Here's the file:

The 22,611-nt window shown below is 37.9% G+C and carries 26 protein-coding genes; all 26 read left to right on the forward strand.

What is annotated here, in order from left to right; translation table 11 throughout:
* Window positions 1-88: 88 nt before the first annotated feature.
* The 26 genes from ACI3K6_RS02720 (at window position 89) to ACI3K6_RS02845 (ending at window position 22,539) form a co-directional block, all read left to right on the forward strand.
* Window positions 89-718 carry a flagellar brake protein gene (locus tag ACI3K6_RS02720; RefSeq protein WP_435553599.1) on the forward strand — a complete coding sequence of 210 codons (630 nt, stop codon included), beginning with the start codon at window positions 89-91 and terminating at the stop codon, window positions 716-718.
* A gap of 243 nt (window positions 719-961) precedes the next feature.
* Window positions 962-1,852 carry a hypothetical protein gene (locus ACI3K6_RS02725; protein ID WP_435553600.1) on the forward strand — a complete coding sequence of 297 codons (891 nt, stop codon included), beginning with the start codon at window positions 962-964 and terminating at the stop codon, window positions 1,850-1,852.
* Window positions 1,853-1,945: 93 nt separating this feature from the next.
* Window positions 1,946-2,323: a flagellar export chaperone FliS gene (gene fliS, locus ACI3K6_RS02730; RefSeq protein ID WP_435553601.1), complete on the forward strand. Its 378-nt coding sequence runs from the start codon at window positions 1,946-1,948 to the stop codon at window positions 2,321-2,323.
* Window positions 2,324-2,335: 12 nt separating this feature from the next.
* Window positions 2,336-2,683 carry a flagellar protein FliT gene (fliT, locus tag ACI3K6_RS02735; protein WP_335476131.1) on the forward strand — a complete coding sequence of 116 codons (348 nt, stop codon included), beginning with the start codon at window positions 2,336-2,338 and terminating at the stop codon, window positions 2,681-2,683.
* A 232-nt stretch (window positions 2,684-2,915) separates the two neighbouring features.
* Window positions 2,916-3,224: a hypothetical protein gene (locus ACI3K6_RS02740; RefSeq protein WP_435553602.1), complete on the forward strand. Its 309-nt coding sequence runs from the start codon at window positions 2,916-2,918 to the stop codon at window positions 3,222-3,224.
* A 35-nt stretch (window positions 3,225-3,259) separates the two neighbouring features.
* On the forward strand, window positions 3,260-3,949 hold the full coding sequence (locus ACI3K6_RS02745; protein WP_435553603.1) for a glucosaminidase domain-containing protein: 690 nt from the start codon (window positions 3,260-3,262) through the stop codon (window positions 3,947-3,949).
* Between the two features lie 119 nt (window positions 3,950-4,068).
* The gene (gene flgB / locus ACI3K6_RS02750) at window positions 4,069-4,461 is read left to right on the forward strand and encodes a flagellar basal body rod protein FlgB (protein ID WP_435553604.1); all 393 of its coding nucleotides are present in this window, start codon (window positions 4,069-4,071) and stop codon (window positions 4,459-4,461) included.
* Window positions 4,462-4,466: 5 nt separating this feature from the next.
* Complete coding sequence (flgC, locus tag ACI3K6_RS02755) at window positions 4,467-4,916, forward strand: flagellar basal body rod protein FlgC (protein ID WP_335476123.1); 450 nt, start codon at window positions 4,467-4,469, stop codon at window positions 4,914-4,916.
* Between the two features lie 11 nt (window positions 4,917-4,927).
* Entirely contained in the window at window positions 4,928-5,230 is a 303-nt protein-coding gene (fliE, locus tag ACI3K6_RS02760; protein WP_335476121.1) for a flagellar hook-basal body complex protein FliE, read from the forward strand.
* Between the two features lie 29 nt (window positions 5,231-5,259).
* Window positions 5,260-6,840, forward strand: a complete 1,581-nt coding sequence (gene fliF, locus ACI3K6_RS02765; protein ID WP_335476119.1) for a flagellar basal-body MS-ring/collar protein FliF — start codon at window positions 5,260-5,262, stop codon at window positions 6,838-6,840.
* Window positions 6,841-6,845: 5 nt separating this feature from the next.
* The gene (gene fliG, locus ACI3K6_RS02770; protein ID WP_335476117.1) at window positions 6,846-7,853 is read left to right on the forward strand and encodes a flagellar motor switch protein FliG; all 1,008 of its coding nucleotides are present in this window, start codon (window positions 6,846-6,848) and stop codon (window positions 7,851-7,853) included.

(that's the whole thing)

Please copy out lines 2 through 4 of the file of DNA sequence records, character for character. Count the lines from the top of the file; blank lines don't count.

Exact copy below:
What is annotated here, in order from left to right; translation table 11 throughout:
* Window positions 1-88: 88 nt before the first annotated feature.
* The 26 genes from ACI3K6_RS02720 (at window position 89) to ACI3K6_RS02845 (ending at window position 22,539) form a co-directional block, all read left to right on the forward strand.